It is imperative to acknowledge that in the course of the seventeenth century, both the Dutch and the French colonies had developed their colonial ambitions in various parts of North America. It was in direct contrast to the Spanish colossal who had the entire global empire. The Dutch and French mainly remained focused on the small-scale commercial operations on their fur trade, and this made it possible for them not to primarily attract the influx of most of their immigrants into the region (Appleby 67). However, it was until in the 1600s when the Dutch Republic emerged as one of the major commercial centers in the area. The fleets plied most parts of the waters in the Atlantic Ocean as their ships sailed to various portions of the world such as the Far East. The country traded in prized spices such as pepper that would later be sold in the bustling ports such as Amsterdam (Appleby 68). Due to the booming business, the Dutch settled on the Manhattan Island. However, the new Netherlands failed to attract most people to the colonists, and the problem of the shortage of labor made the Dutch to welcome non-Dutch into the region, which included the English. The Dutch West Company later found out that the aspect of colonizing the region was too expensive for it to undertake. The French, on the other hand, made extensive contact with the local natives to avoid perishing and to advance their motive of colonizing the region. The eruption of the Beaver wars between the rival native people, which spread throughout the great lakes region, affected the French in undertaking their colonial programs in the region (Appleby 70).
The English had not established themselves permanently in the region by the seventeenth century. It was their policy that immigration more as opposed to the French, Spanish, and Dutch who made their numbers to augment in the region within a minimal period (Appleby 72). The problems of overcrowding and grinding poverty back in England encouraged the migration process into the colonies. It is important to state that thousands of the English migrants had arrived in the colonies of Virginia and Maryland mainly to undertake their tasks as laborers on the tobacco farms. Another stream of the English migrants from the Puritan families established their settlements in various areas such as Massachusetts and New Haven among other places. The English colonization in most parts of North America was promoted mainly by the need either to import the raw materials that would be used back at home or to provide the readily available markets where English products would be sold. This aspect led to the large increment in the number of English in these regions (Appleby 74). The unemployed, single, and impatient young Englishmen came to the region in large numbers and this enhanced the chances of the colonization of such regions by the English. The Chesapeake colonies of both Maryland and Virginia played the critical role in the enhancement of the English empire in the seventeenth century mainly through their provision of tobacco as the cash crop of the Englishmen and women. The early struggles by the English in the region, which later led to the development of the tobacco economy, played the critical role in facilitating the colonization of the region by the English (Appleby 76).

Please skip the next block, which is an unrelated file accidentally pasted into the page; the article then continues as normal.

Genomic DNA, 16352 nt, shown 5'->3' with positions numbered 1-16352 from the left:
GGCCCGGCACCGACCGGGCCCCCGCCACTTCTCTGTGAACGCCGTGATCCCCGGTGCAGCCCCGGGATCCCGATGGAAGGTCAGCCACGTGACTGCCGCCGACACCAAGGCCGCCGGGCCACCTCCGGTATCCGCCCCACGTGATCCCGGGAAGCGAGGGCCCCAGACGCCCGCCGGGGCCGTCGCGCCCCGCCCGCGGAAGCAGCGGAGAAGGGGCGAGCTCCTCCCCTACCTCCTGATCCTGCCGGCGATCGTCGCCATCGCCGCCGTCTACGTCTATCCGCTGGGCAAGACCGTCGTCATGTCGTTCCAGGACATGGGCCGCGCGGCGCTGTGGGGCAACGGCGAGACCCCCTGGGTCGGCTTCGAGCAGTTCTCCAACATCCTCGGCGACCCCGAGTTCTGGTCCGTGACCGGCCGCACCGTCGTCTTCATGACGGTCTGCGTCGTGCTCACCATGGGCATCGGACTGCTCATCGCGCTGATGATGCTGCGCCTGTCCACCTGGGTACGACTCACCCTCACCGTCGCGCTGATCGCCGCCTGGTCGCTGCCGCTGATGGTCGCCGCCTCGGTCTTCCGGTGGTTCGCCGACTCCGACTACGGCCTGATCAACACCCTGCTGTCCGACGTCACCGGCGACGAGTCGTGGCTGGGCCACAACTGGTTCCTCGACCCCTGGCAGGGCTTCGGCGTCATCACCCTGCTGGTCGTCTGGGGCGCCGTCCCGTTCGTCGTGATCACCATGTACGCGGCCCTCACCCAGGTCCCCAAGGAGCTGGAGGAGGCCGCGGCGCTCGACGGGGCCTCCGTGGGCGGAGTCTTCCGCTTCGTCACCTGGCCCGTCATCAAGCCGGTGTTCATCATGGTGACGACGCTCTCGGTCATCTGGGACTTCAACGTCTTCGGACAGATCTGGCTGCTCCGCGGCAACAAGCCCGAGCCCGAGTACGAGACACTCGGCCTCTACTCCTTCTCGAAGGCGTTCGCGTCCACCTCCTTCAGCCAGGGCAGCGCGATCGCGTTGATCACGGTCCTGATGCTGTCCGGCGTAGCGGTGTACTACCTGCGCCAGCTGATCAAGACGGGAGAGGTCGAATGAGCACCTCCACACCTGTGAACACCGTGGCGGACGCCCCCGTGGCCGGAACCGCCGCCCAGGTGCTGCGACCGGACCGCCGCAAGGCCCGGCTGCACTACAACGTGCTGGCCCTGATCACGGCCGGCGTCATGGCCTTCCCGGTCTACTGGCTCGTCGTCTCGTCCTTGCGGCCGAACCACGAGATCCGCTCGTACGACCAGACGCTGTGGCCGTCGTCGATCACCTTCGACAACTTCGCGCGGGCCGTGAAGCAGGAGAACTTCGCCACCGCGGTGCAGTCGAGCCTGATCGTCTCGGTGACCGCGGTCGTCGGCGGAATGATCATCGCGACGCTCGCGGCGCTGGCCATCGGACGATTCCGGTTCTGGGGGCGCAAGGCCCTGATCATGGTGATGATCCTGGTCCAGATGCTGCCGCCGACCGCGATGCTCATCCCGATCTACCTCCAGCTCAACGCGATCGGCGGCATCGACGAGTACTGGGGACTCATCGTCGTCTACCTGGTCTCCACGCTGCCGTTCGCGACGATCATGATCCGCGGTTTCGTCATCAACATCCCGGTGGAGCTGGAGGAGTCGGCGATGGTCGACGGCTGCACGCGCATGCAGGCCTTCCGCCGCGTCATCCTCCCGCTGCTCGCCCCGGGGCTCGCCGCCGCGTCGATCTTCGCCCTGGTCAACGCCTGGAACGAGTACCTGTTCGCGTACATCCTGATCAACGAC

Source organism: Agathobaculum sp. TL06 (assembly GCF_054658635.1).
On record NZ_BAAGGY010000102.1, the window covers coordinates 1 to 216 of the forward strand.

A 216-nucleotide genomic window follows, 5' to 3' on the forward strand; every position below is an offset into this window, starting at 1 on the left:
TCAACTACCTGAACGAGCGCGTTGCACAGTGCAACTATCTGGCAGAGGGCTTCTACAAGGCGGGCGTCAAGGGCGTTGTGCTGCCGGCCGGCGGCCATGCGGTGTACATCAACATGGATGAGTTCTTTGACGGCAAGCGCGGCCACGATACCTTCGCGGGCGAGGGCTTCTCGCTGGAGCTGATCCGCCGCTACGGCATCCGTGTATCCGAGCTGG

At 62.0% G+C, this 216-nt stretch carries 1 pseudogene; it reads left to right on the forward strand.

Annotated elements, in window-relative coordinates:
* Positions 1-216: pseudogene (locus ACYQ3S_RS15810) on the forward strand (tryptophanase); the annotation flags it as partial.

Appleby, Joyce. Capitalism and a new social order: The Republican vision of the 1790s. NYU Press, 1984.
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